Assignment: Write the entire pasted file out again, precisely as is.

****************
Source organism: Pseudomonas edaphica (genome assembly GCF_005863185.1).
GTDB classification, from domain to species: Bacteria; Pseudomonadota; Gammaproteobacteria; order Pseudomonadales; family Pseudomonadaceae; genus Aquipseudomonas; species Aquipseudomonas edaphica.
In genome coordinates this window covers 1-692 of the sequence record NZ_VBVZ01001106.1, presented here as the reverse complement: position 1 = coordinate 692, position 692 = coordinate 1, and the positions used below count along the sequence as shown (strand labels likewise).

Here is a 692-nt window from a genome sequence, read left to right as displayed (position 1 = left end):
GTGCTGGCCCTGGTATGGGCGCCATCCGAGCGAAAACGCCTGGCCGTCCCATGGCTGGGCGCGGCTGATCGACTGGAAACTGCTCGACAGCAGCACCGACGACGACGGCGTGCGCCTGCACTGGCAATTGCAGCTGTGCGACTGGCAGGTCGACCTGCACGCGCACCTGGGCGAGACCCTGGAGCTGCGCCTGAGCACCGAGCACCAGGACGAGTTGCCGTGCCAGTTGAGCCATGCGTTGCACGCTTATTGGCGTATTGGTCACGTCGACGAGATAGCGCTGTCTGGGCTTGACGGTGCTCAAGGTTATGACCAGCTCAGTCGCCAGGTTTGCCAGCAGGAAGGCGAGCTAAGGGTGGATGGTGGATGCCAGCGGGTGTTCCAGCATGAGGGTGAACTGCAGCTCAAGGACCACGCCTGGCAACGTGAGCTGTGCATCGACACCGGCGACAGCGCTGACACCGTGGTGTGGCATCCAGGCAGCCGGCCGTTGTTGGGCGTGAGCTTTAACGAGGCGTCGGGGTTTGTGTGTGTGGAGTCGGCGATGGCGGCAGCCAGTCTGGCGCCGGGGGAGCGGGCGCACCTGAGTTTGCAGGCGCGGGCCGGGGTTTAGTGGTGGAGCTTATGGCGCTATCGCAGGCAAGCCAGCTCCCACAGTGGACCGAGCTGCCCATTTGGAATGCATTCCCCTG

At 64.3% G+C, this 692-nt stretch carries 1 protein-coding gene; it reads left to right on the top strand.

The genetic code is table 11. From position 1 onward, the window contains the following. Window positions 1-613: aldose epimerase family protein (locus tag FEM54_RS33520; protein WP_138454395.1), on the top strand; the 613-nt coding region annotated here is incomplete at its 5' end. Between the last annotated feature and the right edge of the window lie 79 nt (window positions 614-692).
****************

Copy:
Source organism: Pseudomonas edaphica (genome assembly GCF_005863185.1).
GTDB classification, from domain to species: Bacteria; Pseudomonadota; Gammaproteobacteria; order Pseudomonadales; family Pseudomonadaceae; genus Aquipseudomonas; species Aquipseudomonas edaphica.
In genome coordinates this window covers 1-692 of the sequence record NZ_VBVZ01001106.1, presented here as the reverse complement: position 1 = coordinate 692, position 692 = coordinate 1, and the positions used below count along the sequence as shown (strand labels likewise).

Here is a 692-nt window from a genome sequence, read left to right as displayed (position 1 = left end):
GTGCTGGCCCTGGTATGGGCGCCATCCGAGCGAAAACGCCTGGCCGTCCCATGGCTGGGCGCGGCTGATCGACTGGAAACTGCTCGACAGCAGCACCGACGACGACGGCGTGCGCCTGCACTGGCAATTGCAGCTGTGCGACTGGCAGGTCGACCTGCACGCGCACCTGGGCGAGACCCTGGAGCTGCGCCTGAGCACCGAGCACCAGGACGAGTTGCCGTGCCAGTTGAGCCATGCGTTGCACGCTTATTGGCGTATTGGTCACGTCGACGAGATAGCGCTGTCTGGGCTTGACGGTGCTCAAGGTTATGACCAGCTCAGTCGCCAGGTTTGCCAGCAGGAAGGCGAGCTAAGGGTGGATGGTGGATGCCAGCGGGTGTTCCAGCATGAGGGTGAACTGCAGCTCAAGGACCACGCCTGGCAACGTGAGCTGTGCATCGACACCGGCGACAGCGCTGACACCGTGGTGTGGCATCCAGGCAGCCGGCCGTTGTTGGGCGTGAGCTTTAACGAGGCGTCGGGGTTTGTGTGTGTGGAGTCGGCGATGGCGGCAGCCAGTCTGGCGCCGGGGGAGCGGGCGCACCTGAGTTTGCAGGCGCGGGCCGGGGTTTAGTGGTGGAGCTTATGGCGCTATCGCAGGCAAGCCAGCTCCCACAGTGGACCGAGCTGCCCATTTGGAATGCATTCCCCTG

At 64.3% G+C, this 692-nt stretch carries 1 protein-coding gene; it reads left to right on the top strand.

The genetic code is table 11. From position 1 onward, the window contains the following. Window positions 1-613: aldose epimerase family protein (locus tag FEM54_RS33520; protein WP_138454395.1), on the top strand; the 613-nt coding region annotated here is incomplete at its 5' end. Between the last annotated feature and the right edge of the window lie 79 nt (window positions 614-692).